“Nothing Changes”  The Fates try and convince Orpheus that it’s pointless to reunite with Eurydice.  “Why the struggle, why the strain? Why make trouble? Why make scenes? Why go against the grain? Why swim upstream? It ain’t, It ain’t, It ain’t no use, You’re bound, You’re bound, You’re bound to lose, What’s done, what’s done, what’s done is done…”  The three-part harmony is to die for.  I know I keep bringing up the harmonies in every song, but they really are that good!

“If It’s True”  Basically Orpheus telling he doesn’t care if it’s pointless, he’s going after Eurydice.  “But the ones who tell the lies, Are the solemnest to swear, And the ones who load the dice, Always say the toss is fair, And the ones who deal the cards, Are the ones who take the tricks, With their hands over their hearts, While we play the game they fix…”  Aren’t those lines chilling?  Like I said, this entire album has an eerily prophetic tone.

How Long?”  This duet destroys me.  This is the song where Persephone sings to Hades, asking him to release Eurydice.  “Hades, my husband…Hades my light…Hades…my darkness.”  That introduction just says it all, just explains the beautifully dark and complex nuances of Hades and Persephone’s relationship.  (Some like a fluffy Hades/Persephone relationship, but I like my Hades/Persephone dark as chocolate).  And Hades demanding of her, “You and your pity don’t fit in my bed, You just burn like a fire in the pit of my bed, And I turn like a bird on a spit in my bed, How long, how long, how long?”  How long is she going to keep bothering him about this?  And Persephone retorts, “How long? Just as long as I am your wife, It’s true the earth must die, But then the earth comes back to life, And the sun just goes on rising…”  Her pointing out that death is a part of life but so is resurrection is the most brilliant point and of course would work on Hades.  Their final duet is just the saddest, most beautiful thing you’ve ever heard.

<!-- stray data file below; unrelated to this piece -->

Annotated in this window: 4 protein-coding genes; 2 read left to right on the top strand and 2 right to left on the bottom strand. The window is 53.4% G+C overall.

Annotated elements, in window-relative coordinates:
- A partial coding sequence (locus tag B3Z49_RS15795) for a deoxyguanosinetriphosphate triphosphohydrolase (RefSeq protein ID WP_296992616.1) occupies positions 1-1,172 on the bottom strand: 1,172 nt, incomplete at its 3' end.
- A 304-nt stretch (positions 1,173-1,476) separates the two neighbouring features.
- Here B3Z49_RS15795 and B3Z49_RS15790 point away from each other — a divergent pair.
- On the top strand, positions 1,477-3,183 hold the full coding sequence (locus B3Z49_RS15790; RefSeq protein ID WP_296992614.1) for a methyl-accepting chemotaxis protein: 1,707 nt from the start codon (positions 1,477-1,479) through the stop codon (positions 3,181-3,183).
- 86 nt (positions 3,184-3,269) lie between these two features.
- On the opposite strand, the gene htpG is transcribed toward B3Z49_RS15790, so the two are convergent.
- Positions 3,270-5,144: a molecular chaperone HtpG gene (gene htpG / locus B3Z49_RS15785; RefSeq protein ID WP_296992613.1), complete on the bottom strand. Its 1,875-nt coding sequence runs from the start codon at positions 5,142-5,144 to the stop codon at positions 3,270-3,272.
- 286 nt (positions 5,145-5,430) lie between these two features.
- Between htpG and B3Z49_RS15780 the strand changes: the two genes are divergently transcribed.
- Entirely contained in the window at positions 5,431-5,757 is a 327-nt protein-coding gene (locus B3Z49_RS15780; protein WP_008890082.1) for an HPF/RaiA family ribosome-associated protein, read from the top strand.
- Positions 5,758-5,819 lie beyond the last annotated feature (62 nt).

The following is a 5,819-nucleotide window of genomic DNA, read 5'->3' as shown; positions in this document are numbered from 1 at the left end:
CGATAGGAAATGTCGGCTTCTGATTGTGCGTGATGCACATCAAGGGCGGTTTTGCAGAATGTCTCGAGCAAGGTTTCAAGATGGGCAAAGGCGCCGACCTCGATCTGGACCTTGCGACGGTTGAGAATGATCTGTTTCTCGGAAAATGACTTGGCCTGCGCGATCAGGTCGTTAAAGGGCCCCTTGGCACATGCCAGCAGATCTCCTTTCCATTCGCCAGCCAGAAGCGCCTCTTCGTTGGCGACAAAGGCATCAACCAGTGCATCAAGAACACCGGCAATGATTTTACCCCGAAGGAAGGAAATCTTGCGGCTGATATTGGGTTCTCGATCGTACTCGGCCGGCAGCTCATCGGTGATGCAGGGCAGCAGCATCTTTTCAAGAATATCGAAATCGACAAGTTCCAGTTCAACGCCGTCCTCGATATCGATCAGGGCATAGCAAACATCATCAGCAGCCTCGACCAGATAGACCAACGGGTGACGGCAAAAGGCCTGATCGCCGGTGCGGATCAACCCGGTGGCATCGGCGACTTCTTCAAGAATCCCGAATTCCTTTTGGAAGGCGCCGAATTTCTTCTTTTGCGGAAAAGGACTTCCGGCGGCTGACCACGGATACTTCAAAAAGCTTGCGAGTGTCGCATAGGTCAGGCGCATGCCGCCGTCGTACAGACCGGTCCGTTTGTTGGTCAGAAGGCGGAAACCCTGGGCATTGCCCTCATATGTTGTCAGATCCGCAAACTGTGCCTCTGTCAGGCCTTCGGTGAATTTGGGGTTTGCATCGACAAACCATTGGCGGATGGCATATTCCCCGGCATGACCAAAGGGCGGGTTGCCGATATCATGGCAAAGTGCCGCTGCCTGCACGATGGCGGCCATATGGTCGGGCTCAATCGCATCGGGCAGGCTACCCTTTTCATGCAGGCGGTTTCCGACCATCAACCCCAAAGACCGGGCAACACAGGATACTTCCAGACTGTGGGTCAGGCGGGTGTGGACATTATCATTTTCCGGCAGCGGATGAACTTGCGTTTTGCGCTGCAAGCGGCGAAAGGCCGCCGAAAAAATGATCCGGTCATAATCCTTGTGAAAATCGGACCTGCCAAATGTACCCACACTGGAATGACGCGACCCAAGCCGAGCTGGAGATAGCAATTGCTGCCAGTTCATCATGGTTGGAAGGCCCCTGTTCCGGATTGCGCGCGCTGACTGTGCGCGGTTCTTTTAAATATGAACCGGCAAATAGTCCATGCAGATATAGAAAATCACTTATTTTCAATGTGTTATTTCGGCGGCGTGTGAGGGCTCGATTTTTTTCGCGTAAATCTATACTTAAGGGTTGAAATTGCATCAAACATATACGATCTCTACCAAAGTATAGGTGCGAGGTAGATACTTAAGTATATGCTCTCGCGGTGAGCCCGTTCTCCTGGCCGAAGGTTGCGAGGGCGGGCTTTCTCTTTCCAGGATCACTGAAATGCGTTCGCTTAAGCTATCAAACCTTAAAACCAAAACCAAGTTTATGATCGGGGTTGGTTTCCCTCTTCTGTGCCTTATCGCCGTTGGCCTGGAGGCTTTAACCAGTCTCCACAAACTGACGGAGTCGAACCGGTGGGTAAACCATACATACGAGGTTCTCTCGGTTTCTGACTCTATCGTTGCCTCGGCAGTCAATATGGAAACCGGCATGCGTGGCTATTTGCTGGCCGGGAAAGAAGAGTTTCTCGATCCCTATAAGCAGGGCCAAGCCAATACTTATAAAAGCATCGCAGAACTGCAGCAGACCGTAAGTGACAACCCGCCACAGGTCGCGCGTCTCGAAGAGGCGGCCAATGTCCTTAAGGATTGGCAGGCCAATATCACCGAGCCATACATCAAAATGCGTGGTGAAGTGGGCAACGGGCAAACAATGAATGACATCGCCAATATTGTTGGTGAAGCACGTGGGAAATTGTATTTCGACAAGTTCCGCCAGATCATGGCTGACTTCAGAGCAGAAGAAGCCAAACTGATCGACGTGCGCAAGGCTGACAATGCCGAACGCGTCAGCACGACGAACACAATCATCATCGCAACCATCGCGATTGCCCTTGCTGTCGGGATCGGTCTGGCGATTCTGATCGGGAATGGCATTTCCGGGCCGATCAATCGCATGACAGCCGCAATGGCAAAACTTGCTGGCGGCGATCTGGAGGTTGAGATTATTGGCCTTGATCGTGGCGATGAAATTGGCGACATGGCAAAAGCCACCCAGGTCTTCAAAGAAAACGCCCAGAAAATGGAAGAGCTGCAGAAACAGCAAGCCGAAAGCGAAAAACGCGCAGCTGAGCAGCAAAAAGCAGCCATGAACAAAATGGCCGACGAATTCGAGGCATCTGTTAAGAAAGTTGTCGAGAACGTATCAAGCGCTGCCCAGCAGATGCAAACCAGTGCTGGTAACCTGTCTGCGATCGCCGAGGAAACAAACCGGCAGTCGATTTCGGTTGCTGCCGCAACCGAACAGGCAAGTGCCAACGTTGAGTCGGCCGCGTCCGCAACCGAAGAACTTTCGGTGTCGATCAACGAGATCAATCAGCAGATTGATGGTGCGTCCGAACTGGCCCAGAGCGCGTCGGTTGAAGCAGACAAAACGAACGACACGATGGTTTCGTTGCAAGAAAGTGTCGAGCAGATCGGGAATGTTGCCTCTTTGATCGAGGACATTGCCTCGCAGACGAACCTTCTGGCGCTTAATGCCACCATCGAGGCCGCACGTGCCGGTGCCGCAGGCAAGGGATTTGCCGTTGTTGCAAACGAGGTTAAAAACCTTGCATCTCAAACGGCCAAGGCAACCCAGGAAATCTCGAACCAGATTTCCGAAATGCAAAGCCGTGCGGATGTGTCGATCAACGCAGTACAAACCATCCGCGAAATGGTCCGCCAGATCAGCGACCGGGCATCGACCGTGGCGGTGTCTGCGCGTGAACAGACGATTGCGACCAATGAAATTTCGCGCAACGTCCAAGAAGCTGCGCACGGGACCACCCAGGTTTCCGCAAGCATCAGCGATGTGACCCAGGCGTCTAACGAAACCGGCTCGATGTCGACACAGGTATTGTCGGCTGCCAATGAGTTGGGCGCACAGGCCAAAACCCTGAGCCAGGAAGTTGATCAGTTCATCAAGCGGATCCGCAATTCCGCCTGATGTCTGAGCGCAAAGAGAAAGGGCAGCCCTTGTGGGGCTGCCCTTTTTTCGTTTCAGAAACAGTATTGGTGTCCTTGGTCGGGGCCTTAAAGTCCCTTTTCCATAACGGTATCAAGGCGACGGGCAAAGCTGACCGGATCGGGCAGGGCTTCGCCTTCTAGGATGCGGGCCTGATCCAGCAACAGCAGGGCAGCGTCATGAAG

“Epic (Part 2)”  Now that Persephone has finally convinced Hades to at least listen to Orpheus, Orpheus sings his song to Hades.  “The heart of the king loves everything, Like the hammer loves the nail, But the heart of a man is a simple one, Small and soft, flesh and blood, And all that it loves is a woman, A woman is all that it loves…”  Orpheus buttering up Hades, talking about how the “heart of a king” is different from a heart of a man…but then… “But even that hardest of hearts unhardened, Suddenly when he saw her there, Persephone in her mother’s garden, Sun on her shoulders, wind in her hair, The smell of the flowers she held in her hand, And the pollen that fell from her fingertips, And suddenly Hades was only a man…”  That verse destroys me, because you can suddenly imagine Hades the way he first saw Persephone and it makes you cry and I think it makes Hades cry and everything is tragic and wonderful.